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How Do You Convince Or Persuade Someone She Has A Drinking Problem

Discussions relating to Drug Laws

How Do You Convince Or Persuade Someone She Has A Drinking Problem

Postby Rooney » Sat May 30, 2015 4:53 am

Hi, Rebos

My girlfriend has a drinking problem.  She will do thing things after a few beers she would not do otherwise.  How can I convince or persuade her to seek help?  

ed.  
Rooney
 
Posts: 43
Joined: Wed Mar 05, 2014 5:08 pm

How Do You Convince Or Persuade Someone She Has A Drinking Problem

Postby Mareo » Wed Jun 03, 2015 8:40 am

Good Afternoon Ed:

Thank you for your question. I will do my best to suggest some actions that you may want to follow thru on.

You didn't use the “A” word(alcoholic) in your question to me. From your very brief question I will have to assume that your girlfriend is an alcoholic since she apparently continues to act out in bizarre ways, even after(I assume you tell her about her actions). To summarize: if your girlfriend is an alcoholic there is very little that you can do about her stopping drinking.

It is very easy for those who are close to an alcoholic to become “enablers”. An enabler is a person who allows an alcoholic to continue drinking, primarily by their acceptance of the alcoholic's actions and not holding them accountable for their unacceptable behavior. In a backhanded way an enabler gives the alcoholic “permission” to drink by their continued acceptance of the alcoholic's unacceptable behavior. What ever you decide to do it should be based upon your head talking and not your heart. Don't let your actions appear to be allowing her to continue drinking. If you continue down the road that you are headed you haven't seen anything yet. Alcoholism is a progressive disease it only gets worse it never gets better on its own. It is my opinion that if your girlfriend does not stop drinking(total abstinence) after you ask her… her problem drinking is a lot worse than you may want to believe. If you decide to give her an ultimatum to stop drinking or you will leave then it is best that you do leave, because the booze has become more important to her than you! Remember, if drinking causes problems then IT is the problem. Never, never make any threats to her unless you are willing to follow through with them, and mean it!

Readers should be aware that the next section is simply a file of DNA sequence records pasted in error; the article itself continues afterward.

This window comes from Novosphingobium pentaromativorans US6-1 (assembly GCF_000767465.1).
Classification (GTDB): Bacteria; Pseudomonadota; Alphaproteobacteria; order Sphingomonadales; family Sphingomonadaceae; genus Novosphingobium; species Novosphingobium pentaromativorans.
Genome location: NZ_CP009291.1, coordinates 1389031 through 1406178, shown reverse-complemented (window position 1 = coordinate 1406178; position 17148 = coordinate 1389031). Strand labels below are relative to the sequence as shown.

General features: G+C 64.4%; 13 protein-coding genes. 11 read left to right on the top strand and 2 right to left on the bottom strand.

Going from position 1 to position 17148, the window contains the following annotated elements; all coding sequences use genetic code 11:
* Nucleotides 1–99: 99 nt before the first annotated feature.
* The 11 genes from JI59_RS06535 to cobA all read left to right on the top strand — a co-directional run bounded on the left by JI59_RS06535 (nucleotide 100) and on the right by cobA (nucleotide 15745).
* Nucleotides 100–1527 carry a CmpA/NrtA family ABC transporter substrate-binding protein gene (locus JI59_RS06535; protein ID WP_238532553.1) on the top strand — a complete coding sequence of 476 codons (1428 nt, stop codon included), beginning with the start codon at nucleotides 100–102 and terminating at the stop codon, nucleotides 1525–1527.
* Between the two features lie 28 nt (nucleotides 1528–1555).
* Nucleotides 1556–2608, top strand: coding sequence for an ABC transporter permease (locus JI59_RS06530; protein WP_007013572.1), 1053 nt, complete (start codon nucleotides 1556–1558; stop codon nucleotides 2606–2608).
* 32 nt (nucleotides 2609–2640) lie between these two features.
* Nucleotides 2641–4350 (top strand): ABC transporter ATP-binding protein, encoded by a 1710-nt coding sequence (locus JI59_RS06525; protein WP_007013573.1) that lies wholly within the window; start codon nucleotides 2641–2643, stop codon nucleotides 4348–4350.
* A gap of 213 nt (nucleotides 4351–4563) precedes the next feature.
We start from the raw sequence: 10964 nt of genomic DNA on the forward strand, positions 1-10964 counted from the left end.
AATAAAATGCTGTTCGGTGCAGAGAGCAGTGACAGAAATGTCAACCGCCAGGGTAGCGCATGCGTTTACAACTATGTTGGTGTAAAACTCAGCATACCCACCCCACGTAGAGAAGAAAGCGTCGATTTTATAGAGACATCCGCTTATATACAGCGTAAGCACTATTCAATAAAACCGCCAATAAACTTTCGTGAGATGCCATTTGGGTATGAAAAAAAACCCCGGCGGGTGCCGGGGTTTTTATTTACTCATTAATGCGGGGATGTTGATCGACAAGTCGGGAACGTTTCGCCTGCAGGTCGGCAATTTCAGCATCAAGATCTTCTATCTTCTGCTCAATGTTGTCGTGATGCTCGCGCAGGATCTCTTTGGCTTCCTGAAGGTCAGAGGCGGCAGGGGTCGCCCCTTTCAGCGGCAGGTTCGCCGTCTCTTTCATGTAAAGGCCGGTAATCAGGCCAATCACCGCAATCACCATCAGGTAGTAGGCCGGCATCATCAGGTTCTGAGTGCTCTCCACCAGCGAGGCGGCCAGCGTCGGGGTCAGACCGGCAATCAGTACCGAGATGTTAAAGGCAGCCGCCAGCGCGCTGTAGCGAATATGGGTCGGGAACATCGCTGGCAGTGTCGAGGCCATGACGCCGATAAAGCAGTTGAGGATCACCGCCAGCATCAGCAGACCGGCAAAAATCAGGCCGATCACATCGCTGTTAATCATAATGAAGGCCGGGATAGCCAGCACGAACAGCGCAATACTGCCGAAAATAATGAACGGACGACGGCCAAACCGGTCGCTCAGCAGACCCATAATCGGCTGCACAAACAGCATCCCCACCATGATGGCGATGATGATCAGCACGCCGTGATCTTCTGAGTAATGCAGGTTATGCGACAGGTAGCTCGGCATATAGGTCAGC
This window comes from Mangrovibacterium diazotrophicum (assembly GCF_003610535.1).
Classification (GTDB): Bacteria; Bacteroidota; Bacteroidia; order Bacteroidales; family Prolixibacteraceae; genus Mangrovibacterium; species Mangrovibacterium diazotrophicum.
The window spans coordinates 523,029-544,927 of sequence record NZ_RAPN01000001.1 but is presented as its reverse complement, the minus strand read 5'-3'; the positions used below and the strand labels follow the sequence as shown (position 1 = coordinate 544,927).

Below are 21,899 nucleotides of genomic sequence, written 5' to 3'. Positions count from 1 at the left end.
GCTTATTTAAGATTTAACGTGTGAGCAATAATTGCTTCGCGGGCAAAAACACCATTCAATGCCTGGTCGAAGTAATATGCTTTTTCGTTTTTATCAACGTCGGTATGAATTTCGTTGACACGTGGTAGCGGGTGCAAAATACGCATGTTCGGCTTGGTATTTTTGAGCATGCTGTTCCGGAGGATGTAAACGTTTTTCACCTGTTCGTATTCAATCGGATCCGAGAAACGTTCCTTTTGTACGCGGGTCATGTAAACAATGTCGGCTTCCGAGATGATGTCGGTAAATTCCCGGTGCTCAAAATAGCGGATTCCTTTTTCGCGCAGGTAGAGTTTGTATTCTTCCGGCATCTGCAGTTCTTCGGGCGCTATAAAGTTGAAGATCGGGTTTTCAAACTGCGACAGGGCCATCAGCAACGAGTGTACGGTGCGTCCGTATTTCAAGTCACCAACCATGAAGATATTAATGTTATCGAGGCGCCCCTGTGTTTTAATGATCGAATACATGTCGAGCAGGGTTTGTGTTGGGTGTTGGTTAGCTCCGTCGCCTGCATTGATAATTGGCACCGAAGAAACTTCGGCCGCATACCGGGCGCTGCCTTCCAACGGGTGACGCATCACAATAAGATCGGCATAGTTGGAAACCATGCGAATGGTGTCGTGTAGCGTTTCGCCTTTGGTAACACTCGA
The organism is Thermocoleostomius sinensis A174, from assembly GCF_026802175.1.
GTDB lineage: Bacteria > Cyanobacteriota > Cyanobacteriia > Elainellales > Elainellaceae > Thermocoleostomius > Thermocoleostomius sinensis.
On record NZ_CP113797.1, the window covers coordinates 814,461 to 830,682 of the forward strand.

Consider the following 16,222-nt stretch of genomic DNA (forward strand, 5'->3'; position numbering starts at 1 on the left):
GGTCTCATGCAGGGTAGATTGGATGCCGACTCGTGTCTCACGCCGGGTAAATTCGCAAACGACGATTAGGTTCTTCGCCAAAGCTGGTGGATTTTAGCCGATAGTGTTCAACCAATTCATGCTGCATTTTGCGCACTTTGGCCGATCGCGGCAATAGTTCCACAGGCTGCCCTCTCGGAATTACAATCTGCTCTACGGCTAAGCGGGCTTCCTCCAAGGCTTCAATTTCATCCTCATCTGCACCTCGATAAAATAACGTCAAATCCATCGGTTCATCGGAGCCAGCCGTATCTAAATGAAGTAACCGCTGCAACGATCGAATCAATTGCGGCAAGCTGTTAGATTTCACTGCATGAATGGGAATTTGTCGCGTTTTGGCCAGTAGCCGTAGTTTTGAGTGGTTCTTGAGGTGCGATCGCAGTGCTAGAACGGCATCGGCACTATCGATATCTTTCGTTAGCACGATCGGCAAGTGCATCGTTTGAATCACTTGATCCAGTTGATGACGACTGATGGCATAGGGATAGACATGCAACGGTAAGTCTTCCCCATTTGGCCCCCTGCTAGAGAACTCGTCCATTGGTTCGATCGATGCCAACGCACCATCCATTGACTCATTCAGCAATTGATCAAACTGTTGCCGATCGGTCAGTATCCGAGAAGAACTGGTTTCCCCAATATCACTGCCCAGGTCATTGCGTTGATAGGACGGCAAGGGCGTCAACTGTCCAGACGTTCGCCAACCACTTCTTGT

HOWEVER, if you cannot stop yourself from continuing your relationship with her, then it would be wise for you to attend Alanon meetings. If you chose to remain in the relationship and you don't attend meetings you have no one to blame for your situation but yourself. If you go to Alanon you will find that your problem is not quite as unique as you may think. At Alanon you would learn how to live with having an alcoholic in your life, and learn the truth about the disease of alcoholism. Alanon is intended to help you and not the Alcoholic directly. In order for you to be able to help her you must first learn to help yourself. At Alanon you would meet people who have an alcoholic in their lives too, and that their own lives had become unmanageable as a result of it. Alcoholism is a disease that affects everyone who comes into contact with the alcoholic. Alcoholics are not bad people, they are sick people who need help, but they must be held responsible for their actions! You may not be able to do anything about your girlfriend's drinking but you can do something about the problem that has developed, or will develope in your life by having an alcoholic in it. Until you are armed with the right kind of information, knowledge and implications of the disease your efforts to help her will be for nothing. Alcoholism is deadly and it destroys everything and everyone who comes into contact with it. If you do not have Alanon's local number call the following toll-free numbers: 1-800-344-2666(United States) or 1-800-443-4525(Canada).